OCEANSIDE — In early December, the Oceanside City Council narrowly approved the controversial Breeze Luxury Apartments despite the city’s Planning Commission twice rejecting the project earlier this year.
Originally approved as a 34-unit townhome project in 2019, developers later expanded the proposal into the six-story Breeze Luxury, a 146-unit apartment complex set to take over a 2.67-acre property at the southern end of Ditmar and Nevada streets off Oceanside Boulevard.
The change followed the implementation of California’s Density Bonus Law, which allows housing developments that reserve a percentage of their units for affordable housing to receive additional density, waivers of local development standards, and incentives that reduce affordable housing costs and parking requirements.
Local zoning standards already designated the property as fit for high-density residential developments. However, under those local laws, the number could not exceed 97 units. Since developer Oceanside-Nevada L.P. proposed to reserve 15% of that amount (or 15 units) for affordable housing, the state Density Bonus Law usurps local zoning standards, allowing for a maximum of 146 units.
The Planning Commission first denied the project in August when the changed project was first brought forward. After developers made revisions to the project, they returned to the commission in September, where it was denied a second time.
In their rejection, commissioners cited the building’s aesthetics, compatibility with the local neighborhood and solar-panel glare as reasons they could not approve the project. The commission, and many residents, opposed to the project also believed that a new CEQA document was required to determine environmental impacts due to the project’s significant differences from the original concept.
The developer appealed the Planning Commission’s decision to the City Council at the Dec. 7 meeting, arguing the commission violated the state’s Housing Accountability Act because they did not have evidence of specific, adverse impacts to public safety regarding the project.
Developers also said the Planning Commission violated the state’s density bonus law and abused its discretion regarding CEQA findings. Developers argued that a new CEQA document would only be required if environmental impacts were more severe.
However, city staff found the project’s impacts were adequately mitigated.
City staff initially recommended approving the project at previous Planning Commission meetings, where the project was denied.
Principal Planner Rob Dmohowski reminded the council the state’s housing law limits the city’s ability to deny housing projects consistent with local development standards and contribute to the city’s need for housing, affordable or otherwise. Building design and perceived incompatibility with the character of a surrounding neighborhood also cannot be a basis for the denial unless specified adverse health or safety impacts are found.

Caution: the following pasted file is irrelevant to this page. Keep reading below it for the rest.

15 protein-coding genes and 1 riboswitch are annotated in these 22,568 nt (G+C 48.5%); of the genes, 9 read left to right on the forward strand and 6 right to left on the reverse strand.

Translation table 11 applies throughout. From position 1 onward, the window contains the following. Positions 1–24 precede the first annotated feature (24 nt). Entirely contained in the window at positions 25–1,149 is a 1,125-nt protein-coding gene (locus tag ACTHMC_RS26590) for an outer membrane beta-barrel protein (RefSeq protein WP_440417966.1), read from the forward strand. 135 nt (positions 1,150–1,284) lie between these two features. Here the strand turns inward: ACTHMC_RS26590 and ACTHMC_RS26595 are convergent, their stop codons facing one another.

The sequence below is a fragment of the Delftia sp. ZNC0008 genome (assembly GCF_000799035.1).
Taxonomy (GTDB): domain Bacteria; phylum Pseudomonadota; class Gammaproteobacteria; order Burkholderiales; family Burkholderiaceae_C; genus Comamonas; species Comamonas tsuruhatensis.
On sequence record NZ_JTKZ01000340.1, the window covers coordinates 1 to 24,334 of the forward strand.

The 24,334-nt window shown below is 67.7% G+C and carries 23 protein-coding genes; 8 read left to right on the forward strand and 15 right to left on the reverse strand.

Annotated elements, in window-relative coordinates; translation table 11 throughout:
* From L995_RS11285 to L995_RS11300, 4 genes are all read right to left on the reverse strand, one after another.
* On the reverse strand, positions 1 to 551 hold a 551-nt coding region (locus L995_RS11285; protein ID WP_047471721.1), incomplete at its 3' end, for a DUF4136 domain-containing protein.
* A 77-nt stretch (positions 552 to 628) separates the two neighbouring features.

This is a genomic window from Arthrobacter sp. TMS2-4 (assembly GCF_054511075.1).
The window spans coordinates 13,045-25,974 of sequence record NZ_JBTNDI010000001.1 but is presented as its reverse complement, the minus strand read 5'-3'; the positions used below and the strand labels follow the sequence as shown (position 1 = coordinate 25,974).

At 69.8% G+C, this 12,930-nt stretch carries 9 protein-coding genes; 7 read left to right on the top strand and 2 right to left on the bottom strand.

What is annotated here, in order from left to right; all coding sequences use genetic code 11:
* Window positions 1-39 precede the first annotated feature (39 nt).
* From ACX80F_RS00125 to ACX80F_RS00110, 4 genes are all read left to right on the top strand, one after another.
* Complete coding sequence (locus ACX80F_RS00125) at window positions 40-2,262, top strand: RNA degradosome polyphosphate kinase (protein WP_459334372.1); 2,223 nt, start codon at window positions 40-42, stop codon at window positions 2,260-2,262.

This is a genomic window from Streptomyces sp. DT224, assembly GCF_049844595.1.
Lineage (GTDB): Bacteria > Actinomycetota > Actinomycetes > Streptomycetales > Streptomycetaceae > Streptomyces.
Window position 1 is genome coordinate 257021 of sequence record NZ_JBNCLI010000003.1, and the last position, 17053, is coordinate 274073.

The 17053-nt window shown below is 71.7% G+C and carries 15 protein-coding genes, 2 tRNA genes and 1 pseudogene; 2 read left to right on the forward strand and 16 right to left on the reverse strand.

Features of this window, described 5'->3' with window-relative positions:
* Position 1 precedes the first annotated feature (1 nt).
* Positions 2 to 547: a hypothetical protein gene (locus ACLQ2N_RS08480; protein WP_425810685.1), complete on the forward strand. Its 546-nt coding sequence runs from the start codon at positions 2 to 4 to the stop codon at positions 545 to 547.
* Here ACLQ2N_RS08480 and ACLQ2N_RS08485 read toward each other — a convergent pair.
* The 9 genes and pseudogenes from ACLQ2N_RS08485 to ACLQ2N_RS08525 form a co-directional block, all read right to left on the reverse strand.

The project is also considered a smart growth opportunity due to its location in the city’s draft Smart and Sustainable Corridor Plan and its proximity to public transit, such as the nearby Sprinter rail line.
“Staff concurs with the appellant and believes the project is consistent with the city’s land use element and housing element and would help the city meet its projected housing demand,” Dmohowski said.
Dan Niebaum of The Lightfoot Planning Group, representing the developer at the council meeting, said the city had a shortfall of 2,456 units in October as part of its Regional Housing Needs Assessment requirements. Of those units, 1,797 units were lower income.
Niebaum also noted the project received several letters of support from the North County Transit District, Oceanside Chamber of Commerce, California Renters Legal Advocacy and Education Fund and California Department of Housing and Community Development.
The state housing department’s letter reminded city leaders they must follow state housing laws or face litigation from the attorney general, which could cost the city $10,000 for each unit denied. The developer and other groups could also pursue litigation.
Despite those arguments, several residents remained convinced the project would be detrimental to the neighborhood, worsen traffic, create public safety hazards and stick out like a giant sore thumb.
“I can’t think of a worse project in terms of aesthetics alone but, more importantly, traffic and safety concerns,” said Maggie Myers.
Although the project will also finish sidewalk connections to create a pathway to the Crouch Street Sprinter Station, several residents still believed the path would still be too dangerous with the increased vehicle traffic from the project.
Councilmember Christopher Rodriguez said several people opposed to the 146-unit Breeze Luxury Apartments also objected to the much smaller 34-unit Breeze Townhome project three years ago.
“People don’t want housing developments in their backyard, and I understand that, but as policymakers making decisions on the future of our city… we desperately need more housing stock to create housing affordability,” Rodriguez said.
Rodriguez and council members Kori Jensen and Peter Weiss approved the project.
“I think it’s big, ugly and out of scale with the neighborhood,” Weiss said before approving the project.
Mayor Esther Sanchez and Deputy Mayor Ryan Keim were the only two who voted against the project, instead preferring a plan that would have denied the project to require new CEQA findings be made before coming back for another vote.